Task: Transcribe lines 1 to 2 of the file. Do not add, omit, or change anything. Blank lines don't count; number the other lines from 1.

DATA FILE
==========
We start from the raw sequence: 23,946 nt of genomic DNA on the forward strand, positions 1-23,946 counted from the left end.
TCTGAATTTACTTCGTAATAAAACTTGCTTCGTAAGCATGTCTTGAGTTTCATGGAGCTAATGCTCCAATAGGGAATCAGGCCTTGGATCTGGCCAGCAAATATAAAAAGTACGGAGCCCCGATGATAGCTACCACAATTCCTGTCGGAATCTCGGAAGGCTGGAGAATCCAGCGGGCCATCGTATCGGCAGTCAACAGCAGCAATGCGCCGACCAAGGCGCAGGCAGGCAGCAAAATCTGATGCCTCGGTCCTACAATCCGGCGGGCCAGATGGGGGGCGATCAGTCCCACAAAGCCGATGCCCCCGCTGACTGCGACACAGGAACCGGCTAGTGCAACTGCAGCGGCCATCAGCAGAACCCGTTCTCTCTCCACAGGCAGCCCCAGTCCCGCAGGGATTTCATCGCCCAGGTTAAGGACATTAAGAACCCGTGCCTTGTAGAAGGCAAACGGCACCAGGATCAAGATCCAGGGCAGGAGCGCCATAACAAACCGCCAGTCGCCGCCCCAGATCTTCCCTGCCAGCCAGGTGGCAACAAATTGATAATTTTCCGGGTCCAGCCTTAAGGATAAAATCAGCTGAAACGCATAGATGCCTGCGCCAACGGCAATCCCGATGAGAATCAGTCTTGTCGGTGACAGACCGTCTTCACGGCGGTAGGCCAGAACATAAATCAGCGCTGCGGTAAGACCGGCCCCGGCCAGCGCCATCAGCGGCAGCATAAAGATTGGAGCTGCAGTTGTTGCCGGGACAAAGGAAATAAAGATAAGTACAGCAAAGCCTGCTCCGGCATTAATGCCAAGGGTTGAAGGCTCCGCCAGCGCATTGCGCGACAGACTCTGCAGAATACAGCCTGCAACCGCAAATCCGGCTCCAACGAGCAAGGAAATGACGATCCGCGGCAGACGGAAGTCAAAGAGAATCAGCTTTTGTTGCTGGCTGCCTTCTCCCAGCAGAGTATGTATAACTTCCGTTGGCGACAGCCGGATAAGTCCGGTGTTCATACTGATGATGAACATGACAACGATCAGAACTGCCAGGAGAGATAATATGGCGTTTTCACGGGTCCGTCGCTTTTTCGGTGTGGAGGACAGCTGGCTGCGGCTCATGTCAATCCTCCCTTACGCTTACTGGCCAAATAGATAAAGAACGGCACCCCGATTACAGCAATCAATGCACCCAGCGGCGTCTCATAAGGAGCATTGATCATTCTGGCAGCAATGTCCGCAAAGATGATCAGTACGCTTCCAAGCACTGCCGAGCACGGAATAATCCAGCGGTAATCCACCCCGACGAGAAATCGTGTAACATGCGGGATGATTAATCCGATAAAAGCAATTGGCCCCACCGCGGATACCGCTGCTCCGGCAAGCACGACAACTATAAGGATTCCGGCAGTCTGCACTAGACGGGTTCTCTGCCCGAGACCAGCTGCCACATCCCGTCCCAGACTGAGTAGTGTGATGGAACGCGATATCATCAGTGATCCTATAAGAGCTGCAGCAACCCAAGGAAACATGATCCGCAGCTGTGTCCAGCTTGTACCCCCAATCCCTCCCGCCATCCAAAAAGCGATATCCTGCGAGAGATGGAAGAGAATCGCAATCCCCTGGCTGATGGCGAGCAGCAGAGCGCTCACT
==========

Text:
We start from the raw sequence: 23,946 nt of genomic DNA on the forward strand, positions 1-23,946 counted from the left end.
TCTGAATTTACTTCGTAATAAAACTTGCTTCGTAAGCATGTCTTGAGTTTCATGGAGCTAATGCTCCAATAGGGAATCAGGCCTTGGATCTGGCCAGCAAATATAAAAAGTACGGAGCCCCGATGATAGCTACCACAATTCCTGTCGGAATCTCGGAAGGCTGGAGAATCCAGCGGGCCATCGTATCGGCAGTCAACAGCAGCAATGCGCCGACCAAGGCGCAGGCAGGCAGCAAAATCTGATGCCTCGGTCCTACAATCCGGCGGGCCAGATGGGGGGCGATCAGTCCCACAAAGCCGATGCCCCCGCTGACTGCGACACAGGAACCGGCTAGTGCAACTGCAGCGGCCATCAGCAGAACCCGTTCTCTCTCCACAGGCAGCCCCAGTCCCGCAGGGATTTCATCGCCCAGGTTAAGGACATTAAGAACCCGTGCCTTGTAGAAGGCAAACGGCACCAGGATCAAGATCCAGGGCAGGAGCGCCATAACAAACCGCCAGTCGCCGCCCCAGATCTTCCCTGCCAGCCAGGTGGCAACAAATTGATAATTTTCCGGGTCCAGCCTTAAGGATAAAATCAGCTGAAACGCATAGATGCCTGCGCCAACGGCAATCCCGATGAGAATCAGTCTTGTCGGTGACAGACCGTCTTCACGGCGGTAGGCCAGAACATAAATCAGCGCTGCGGTAAGACCGGCCCCGGCCAGCGCCATCAGCGGCAGCATAAAGATTGGAGCTGCAGTTGTTGCCGGGACAAAGGAAATAAAGATAAGTACAGCAAAGCCTGCTCCGGCATTAATGCCAAGGGTTGAAGGCTCCGCCAGCGCATTGCGCGACAGACTCTGCAGAATACAGCCTGCAACCGCAAATCCGGCTCCAACGAGCAAGGAAATGACGATCCGCGGCAGACGGAAGTCAAAGAGAATCAGCTTTTGTTGCTGGCTGCCTTCTCCCAGCAGAGTATGTATAACTTCCGTTGGCGACAGCCGGATAAGTCCGGTGTTCATACTGATGATGAACATGACAACGATCAGAACTGCCAGGAGAGATAATATGGCGTTTTCACGGGTCCGTCGCTTTTTCGGTGTGGAGGACAGCTGGCTGCGGCTCATGTCAATCCTCCCTTACGCTTACTGGCCAAATAGATAAAGAACGGCACCCCGATTACAGCAATCAATGCACCCAGCGGCGTCTCATAAGGAGCATTGATCATTCTGGCAGCAATGTCCGCAAAGATGATCAGTACGCTTCCAAGCACTGCCGAGCACGGAATAATCCAGCGGTAATCCACCCCGACGAGAAATCGTGTAACATGCGGGATGATTAATCCGATAAAAGCAATTGGCCCCACCGCGGATACCGCTGCTCCGGCAAGCACGACAACTATAAGGATTCCGGCAGTCTGCACTAGACGGGTTCTCTGCCCGAGACCAGCTGCCACATCCCGTCCCAGACTGAGTAGTGTGATGGAACGCGATATCATCAGTGATCCTATAAGAGCTGCAGCAACCCAAGGAAACATGATCCGCAGCTGTGTCCAGCTTGTACCCCCAATCCCTCCCGCCATCCAAAAAGCGATATCCTGCGAGAGATGGAAGAGAATCGCAATCCCCTGGCTGATGGCGAGCAGCAGAGCGCTCACT